Grab A Moment

I’ve been thinking a lot about finding time in the day to “give” to my learners — time for them to make and invent, time to think creatively and critically, time to think about possibility, to experience joy, energy, challenge, freedom, and agency. It’s not so easy to find, but I just kept thinking and wondering.

I noticed I sometimes have small pockets of time in morning meeting. Not a lot of time for sure — maybe 5 minutes — but I thought I’d see what we could do in that time.

I searched around for LEGO bricks in the classroom, and found quite a few. I took out most of the pieces that suggested any thing in particular (trees, people, wheels). I hoped by doing that to have the creation be more open to possibility, and the imagination of each maker, and less led by the ideas of the LEGO makers. I found a basket that made it easy to send the bricks around our morning meeting circle, and eagerly anticipated our work together!

lego basket

By the way, we hadn’t used our LEGO bricks in some time, so they were in a need of a wash. I loaded them in a mesh bag, and washed them on the top shelf of my dishwasher on a cool setting. Worked great! Thanks to all the people who posted things online about ways to wash them.

The first two times we gave it a try, we worked together to create one structure. We each picked a lego, and added it to the structure as we passed it around our morning meeting circle. Here’s our first creation.

inventing 2

Sometimes the girls were quiet, watching each other add their brick. Other times they kibitzed about where to put the brick, or shared with a neighbor what it might be.

When we finished creating the structure I placed it — with a pencil — next to a clipboard reading “Our morning meeting invention might be … ”


Over the next few days, the girls continued to think about what the structure might be — not what it is, but what it might be — and when they had a moment, they added their ideas to our lists.

The girls loved creating together, and writing their ideas one the lists. In the process we all got to practice and grow in many ways. We

  • used our imagination.
  • thought creatively and critically.
  • were open to possibilities.
  • collaborated.
  • were flexible when our friends accidentally knocked a piece off, and replaced it in a different spot.
  • acted as individuals, and as a team.
  • practiced handwriting, and encoding our thoughts into words so others could read them.
  • were resourceful — figuring out how to create something with a small set of bricks.
  • worked on our communication skills — as we created, as we talked about the creations later on, and as we shared our ideas.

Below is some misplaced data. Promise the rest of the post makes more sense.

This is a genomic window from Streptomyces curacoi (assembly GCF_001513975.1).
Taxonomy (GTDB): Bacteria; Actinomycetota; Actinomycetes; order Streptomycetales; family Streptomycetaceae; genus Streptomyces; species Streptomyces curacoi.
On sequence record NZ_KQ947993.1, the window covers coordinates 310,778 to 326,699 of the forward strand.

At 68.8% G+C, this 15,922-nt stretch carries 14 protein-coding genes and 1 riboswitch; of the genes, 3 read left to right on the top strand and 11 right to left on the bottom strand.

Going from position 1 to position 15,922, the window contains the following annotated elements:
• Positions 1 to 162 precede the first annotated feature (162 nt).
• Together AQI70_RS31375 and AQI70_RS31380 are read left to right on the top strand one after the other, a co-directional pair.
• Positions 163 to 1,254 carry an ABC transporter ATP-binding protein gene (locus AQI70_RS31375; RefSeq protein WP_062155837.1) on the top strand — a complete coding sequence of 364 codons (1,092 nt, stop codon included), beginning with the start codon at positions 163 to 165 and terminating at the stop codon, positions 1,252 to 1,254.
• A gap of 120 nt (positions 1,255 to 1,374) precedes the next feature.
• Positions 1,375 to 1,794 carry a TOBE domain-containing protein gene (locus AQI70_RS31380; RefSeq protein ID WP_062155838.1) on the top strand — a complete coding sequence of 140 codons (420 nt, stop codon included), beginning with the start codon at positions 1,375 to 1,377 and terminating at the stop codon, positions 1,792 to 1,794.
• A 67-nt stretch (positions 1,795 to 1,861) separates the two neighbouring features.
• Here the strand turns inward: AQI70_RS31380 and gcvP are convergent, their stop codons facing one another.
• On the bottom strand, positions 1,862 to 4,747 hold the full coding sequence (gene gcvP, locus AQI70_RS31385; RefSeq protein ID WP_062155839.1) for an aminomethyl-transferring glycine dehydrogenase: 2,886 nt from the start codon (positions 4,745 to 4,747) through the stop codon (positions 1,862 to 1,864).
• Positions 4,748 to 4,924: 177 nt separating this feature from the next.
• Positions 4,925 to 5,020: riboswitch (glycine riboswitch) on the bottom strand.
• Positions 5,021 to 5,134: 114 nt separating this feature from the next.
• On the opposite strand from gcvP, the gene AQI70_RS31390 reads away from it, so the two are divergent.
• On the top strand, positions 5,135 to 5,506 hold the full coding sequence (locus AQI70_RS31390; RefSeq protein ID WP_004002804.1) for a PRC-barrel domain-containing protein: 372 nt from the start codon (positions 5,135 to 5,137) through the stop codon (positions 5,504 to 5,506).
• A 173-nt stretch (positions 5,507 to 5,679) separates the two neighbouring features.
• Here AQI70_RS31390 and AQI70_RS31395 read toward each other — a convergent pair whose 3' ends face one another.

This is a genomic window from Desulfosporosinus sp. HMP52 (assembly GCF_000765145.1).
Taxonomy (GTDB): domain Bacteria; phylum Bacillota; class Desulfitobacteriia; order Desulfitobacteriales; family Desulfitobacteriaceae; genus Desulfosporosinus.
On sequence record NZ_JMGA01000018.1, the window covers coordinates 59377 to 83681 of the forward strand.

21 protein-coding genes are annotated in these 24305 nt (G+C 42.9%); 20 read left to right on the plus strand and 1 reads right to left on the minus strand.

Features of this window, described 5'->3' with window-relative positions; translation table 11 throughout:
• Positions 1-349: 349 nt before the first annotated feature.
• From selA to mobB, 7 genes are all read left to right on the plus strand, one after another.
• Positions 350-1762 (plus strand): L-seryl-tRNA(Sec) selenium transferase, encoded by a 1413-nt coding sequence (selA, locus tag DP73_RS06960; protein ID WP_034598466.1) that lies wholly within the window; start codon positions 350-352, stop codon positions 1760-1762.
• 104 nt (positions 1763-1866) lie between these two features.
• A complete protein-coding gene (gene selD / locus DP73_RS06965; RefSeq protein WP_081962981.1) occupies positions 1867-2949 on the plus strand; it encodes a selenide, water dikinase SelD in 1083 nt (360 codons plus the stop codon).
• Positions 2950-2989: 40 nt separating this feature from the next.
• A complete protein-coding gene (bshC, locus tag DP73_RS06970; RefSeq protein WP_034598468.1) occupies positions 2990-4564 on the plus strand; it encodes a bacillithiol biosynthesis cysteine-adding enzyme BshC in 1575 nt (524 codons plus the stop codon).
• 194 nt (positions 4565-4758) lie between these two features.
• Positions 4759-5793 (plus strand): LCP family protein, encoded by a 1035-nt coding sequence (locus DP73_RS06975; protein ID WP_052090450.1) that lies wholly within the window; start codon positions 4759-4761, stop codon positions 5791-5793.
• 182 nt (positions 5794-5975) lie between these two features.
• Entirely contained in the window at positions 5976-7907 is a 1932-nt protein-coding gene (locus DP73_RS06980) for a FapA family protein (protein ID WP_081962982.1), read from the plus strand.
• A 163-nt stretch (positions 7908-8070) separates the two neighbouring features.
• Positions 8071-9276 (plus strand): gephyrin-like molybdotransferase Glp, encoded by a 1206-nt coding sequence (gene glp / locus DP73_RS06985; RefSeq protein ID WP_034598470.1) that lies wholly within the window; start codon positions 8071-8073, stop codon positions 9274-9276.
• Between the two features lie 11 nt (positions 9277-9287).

• enjoyed each other and the process.

It may seem like there is no time in your day to allow your students to invent, create, make, think, dream, imagine, wonder, and enjoy. Don’t believe that. Be open and observant. When you notice a moment or two in your day, give it to your students, and yourself, as moments of possibility.

Often times this is my mantra: “Small moments. Small creations. Big impact.”

Give it a go. Grab the moment! Your students, and you, deserve it.


By the way … 

If you find a moment and do something, leave me a comment, I’d love to hear what you did, and how it went.

If you find a moment and have no idea what to do, ask a colleague, or leave me a comment. I’d be happy to brainstorm some ideas.

if you look at your schedule and say “Molly does NOT know what she is talking about. My day is packed, and there is NO WAY I can do one more thing!” leave me a comment. Maybe we can look at your day together and find some time.




Creating and Curating Their Own Creativity

We frequently visit our school art gallery. We go armed with sketch books and pencils — ready to sketch anything we can see from within the gallery. Sometimes this is art, sometimes each other, and sometimes things we notice through the windows.

Most days our conversation goes like this:

Them: “Miss James, can we take off our shoes?”

Me: “You may — as long as you understand if we have a fire drill you are going outside without your shoes.”

They always agree, and I always cross my fingers that we don’t have a fire drill! Typically, once their shoes are off, they stow them under a shelf in the gallery and happily get to work sketching.

On this particular visit, the removal of their socks and shoes fueled their imagination and provided a unique medium for their creativity.

As I walked about the gallery. I came upon this …


Returning a few moments later, I found this …


And, finally, a bit later, this …


I love their creativity, collaboration and inclusion. Did you notice the number of shoes and socks increased in each photo? Each time someone asked to join, the original artists expanded their work to include their friends.

In the last photo, they are working together to collect the signatures of all the artists who contributed to their “double-flower art.”

I love that the freedom I gave them — to take off their shoes and wander the gallery in bare feet  — resulted in such beautiful, examples of their powerful and joy-filled agency and creativity! I never cease to be amazed how such simple things — though profound when you think about it — as time, space, freedom, trust, resources (bare feet, socks and shoes, pencils and sketch books) and agency, allow these young creatives to do their thing.

They are fantabulous.